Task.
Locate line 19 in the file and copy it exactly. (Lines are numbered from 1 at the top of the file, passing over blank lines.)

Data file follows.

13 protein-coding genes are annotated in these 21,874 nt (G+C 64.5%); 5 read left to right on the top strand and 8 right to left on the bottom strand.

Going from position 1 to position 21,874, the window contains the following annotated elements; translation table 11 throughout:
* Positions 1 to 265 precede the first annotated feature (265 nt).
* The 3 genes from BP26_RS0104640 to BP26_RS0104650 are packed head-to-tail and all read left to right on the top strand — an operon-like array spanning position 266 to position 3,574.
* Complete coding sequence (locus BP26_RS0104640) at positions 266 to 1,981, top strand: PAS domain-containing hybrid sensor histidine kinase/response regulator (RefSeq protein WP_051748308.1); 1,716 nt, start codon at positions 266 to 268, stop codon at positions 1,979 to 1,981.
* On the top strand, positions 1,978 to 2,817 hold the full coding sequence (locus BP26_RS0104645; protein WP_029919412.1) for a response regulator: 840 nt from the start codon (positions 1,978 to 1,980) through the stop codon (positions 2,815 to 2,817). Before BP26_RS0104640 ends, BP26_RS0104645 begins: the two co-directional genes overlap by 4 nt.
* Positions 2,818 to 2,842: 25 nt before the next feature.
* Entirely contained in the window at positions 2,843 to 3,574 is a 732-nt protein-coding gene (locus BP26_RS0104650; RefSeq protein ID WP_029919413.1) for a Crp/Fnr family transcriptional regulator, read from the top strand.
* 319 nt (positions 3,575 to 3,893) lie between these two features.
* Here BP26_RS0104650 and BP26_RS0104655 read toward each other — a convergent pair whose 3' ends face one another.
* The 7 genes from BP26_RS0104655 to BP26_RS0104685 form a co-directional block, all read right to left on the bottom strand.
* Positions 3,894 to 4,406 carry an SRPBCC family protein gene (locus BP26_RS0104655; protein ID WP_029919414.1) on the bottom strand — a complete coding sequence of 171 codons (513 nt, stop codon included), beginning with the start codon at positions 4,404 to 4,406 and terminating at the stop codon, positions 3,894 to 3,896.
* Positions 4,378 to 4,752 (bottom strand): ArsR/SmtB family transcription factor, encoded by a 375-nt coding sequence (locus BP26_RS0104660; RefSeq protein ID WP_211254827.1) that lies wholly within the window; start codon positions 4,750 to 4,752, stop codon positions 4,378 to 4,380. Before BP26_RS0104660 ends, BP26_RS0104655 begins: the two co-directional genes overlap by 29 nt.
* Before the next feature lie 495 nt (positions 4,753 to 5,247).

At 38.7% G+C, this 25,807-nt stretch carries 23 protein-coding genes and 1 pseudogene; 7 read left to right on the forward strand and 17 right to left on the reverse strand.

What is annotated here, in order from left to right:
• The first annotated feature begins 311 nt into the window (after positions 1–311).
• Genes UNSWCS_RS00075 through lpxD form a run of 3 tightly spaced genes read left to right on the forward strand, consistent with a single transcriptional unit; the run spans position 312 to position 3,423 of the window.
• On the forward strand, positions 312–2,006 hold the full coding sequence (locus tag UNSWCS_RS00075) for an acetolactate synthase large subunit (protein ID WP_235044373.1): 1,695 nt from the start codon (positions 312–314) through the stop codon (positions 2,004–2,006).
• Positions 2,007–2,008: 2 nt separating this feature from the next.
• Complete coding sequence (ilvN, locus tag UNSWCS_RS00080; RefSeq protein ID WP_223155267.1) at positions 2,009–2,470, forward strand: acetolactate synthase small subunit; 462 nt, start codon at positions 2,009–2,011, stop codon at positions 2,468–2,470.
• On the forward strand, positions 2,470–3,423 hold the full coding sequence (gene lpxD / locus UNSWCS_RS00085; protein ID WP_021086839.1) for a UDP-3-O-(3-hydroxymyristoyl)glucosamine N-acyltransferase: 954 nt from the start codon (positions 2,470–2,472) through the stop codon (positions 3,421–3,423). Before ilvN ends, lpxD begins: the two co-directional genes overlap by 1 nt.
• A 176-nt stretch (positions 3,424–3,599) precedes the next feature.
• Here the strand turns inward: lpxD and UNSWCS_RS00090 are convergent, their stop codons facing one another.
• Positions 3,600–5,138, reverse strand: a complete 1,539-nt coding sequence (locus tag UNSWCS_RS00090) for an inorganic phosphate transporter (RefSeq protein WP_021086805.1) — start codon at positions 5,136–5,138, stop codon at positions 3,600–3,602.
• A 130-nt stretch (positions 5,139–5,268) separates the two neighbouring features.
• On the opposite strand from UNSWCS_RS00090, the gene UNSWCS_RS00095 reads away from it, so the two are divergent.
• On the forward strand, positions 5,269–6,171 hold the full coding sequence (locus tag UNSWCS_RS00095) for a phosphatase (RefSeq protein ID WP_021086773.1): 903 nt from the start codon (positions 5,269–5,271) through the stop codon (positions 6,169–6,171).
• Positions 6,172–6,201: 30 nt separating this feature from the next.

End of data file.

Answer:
• On the forward strand, positions 312–2,006 hold the full coding sequence (locus tag UNSWCS_RS00075) for an acetolactate synthase large subunit (protein ID WP_235044373.1): 1,695 nt from the start codon (positions 312–314) through the stop codon (positions 2,004–2,006).